Praise report on Saturday’s Bible translation session
Thank you for praying for my trip on Saturday. It was a long and tiring 14 hour day, but the Lord was very gracious.
To get to where I meet with the translators, I first drove 2 hours south to first pick up Gergely at a train stop and Anikó at her house in her village. Anikó graciously invited us in for coffee and some homemade sweet bread. Then we drove another hour NW to Lívia’s house in her village, which is where we were to meet for the day. She is always a very warm host, so we sat and ate an early lunch together and had coffee.
Because they do not know Greek, Anikó and Lívia depend a lot on Hungarian translations of the Bible from which to translate. So first we discussed some of the differences in the Hungarian translations as well as the concept of a “front translation” which is what I prepare from Greek for the translation session showing various options in Hungarian of how we might understand a given text which gives them ideas of the meaning of the text from which they can then translate.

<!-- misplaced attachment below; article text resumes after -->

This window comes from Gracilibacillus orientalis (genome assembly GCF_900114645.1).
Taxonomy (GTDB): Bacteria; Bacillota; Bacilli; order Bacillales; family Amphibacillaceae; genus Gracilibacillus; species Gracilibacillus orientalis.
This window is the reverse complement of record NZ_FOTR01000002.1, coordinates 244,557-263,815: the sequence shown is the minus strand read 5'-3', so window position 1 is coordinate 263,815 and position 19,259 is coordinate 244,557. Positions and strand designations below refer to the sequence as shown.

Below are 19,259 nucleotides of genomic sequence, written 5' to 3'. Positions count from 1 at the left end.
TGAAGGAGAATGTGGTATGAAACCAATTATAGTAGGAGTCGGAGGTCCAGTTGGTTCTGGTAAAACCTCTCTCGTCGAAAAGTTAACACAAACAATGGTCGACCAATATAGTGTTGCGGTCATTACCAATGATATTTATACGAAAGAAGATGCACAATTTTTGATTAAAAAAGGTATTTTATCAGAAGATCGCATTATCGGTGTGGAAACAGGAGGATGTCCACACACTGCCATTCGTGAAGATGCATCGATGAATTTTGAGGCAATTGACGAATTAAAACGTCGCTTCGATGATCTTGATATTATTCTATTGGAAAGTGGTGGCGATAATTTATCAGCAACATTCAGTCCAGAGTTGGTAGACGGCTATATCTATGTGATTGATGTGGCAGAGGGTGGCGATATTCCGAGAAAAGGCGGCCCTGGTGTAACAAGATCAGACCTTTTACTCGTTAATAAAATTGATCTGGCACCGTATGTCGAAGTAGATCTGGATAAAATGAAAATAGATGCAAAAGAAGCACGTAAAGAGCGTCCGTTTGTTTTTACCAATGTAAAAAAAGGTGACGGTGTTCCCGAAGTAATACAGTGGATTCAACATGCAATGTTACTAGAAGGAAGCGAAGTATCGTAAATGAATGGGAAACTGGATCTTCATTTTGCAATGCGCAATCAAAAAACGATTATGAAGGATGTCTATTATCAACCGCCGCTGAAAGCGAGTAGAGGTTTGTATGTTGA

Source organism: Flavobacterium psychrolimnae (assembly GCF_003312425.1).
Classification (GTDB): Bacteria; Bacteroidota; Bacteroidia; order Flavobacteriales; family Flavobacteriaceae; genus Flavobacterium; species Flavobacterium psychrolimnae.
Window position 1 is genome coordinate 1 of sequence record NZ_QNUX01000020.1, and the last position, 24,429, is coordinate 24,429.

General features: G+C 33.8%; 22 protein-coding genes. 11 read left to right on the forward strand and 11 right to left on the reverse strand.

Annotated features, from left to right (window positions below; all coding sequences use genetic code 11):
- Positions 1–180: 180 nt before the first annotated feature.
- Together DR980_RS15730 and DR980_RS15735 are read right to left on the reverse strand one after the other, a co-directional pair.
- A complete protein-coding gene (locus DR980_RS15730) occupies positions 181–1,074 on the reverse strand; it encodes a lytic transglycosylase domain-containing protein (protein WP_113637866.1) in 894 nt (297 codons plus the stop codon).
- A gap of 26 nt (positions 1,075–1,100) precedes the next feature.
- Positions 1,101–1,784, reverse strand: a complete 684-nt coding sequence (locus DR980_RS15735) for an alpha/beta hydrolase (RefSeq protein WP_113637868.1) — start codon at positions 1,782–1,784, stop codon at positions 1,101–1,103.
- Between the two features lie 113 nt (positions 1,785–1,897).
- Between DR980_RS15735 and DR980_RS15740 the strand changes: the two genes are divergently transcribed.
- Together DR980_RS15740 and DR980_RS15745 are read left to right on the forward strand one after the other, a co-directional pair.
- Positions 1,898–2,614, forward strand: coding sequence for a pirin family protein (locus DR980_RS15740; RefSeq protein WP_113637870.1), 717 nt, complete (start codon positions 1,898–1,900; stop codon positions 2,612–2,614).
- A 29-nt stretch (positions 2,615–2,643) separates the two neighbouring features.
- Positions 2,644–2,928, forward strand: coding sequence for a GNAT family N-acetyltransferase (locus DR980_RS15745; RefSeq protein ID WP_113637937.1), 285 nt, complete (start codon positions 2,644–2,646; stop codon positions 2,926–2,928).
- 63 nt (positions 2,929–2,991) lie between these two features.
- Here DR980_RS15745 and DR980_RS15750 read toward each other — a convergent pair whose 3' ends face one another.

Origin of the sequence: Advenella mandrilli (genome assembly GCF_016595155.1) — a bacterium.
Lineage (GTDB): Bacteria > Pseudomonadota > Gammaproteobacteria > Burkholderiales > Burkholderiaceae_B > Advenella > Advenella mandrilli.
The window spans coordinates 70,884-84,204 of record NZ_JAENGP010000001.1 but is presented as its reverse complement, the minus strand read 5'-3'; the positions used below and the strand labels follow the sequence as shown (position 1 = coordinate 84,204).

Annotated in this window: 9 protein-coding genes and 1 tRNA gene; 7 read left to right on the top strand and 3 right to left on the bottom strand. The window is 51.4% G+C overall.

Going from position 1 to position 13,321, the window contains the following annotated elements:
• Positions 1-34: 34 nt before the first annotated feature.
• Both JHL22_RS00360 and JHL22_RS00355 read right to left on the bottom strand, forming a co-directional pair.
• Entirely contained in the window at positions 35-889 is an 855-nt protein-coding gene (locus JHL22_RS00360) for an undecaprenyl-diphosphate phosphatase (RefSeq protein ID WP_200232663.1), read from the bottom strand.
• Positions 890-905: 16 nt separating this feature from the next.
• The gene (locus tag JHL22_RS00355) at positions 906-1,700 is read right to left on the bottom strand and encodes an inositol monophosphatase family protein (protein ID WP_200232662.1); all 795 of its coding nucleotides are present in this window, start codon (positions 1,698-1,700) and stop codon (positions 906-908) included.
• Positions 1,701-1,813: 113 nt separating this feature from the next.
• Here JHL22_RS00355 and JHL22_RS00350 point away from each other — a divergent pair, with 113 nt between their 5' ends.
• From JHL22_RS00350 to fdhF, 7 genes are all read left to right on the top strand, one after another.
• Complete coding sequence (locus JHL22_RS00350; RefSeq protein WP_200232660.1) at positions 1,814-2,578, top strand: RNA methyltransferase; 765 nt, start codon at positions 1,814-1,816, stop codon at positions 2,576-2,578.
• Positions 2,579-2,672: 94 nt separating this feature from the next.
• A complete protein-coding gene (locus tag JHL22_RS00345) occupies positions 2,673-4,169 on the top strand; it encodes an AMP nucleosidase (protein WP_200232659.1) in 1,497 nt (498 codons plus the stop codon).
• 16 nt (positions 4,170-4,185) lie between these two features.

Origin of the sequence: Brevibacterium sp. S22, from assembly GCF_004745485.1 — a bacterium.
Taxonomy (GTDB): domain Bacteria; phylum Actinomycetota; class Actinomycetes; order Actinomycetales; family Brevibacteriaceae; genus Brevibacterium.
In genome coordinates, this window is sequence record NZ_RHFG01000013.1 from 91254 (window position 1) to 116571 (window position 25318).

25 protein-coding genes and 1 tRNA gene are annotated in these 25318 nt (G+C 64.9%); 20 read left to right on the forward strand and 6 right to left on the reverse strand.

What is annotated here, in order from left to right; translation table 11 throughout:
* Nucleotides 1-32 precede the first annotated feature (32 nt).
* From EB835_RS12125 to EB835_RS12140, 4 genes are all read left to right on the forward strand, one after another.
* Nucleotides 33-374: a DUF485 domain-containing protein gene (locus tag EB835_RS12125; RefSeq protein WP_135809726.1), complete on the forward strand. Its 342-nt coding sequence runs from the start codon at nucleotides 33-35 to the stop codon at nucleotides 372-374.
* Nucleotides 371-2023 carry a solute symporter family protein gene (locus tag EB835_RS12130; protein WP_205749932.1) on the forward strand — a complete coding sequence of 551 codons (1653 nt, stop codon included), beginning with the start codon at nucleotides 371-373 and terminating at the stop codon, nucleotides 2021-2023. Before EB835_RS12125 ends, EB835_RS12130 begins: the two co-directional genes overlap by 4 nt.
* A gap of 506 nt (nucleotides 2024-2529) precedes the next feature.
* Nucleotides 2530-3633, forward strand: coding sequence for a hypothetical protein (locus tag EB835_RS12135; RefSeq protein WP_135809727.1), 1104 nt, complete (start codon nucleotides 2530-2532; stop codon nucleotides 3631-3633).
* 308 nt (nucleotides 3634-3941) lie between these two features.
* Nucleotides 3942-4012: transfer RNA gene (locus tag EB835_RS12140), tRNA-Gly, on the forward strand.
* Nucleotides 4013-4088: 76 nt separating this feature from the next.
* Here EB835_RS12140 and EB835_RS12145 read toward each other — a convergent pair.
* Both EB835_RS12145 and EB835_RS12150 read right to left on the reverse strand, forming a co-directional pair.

Next, we were able to go in great detail through the rough draft of John 1:1-12. Then Anikó and Lívia went through vv. 13-51 themselves, discussing the draft and making changes.
We also checked through a draft of the text of what we will use for a booklet that has 5 passages from the Gospel of Luke. This text is designed to introduce the booklet and explain how Jesus’ power is evident in each of these stories from Luke.
This type of detailed checking is quite tiring. We took coffee and snack breaks and closed with prayer when it was dark. I then drove Anikó home to her village and Gergely back to his city since the last train had already left. Following that was the 2 hour drive home, arriving, tired but thankful, at around 10 pm.
Thank you for praying for safety over these 330+ miles and for unity of mind and good working relationships with Gergely, Anikó and Lívia. It is wonderful to see this progress on the Gospel of John and Luke for their Hungarian Ardelean Bayash dialect.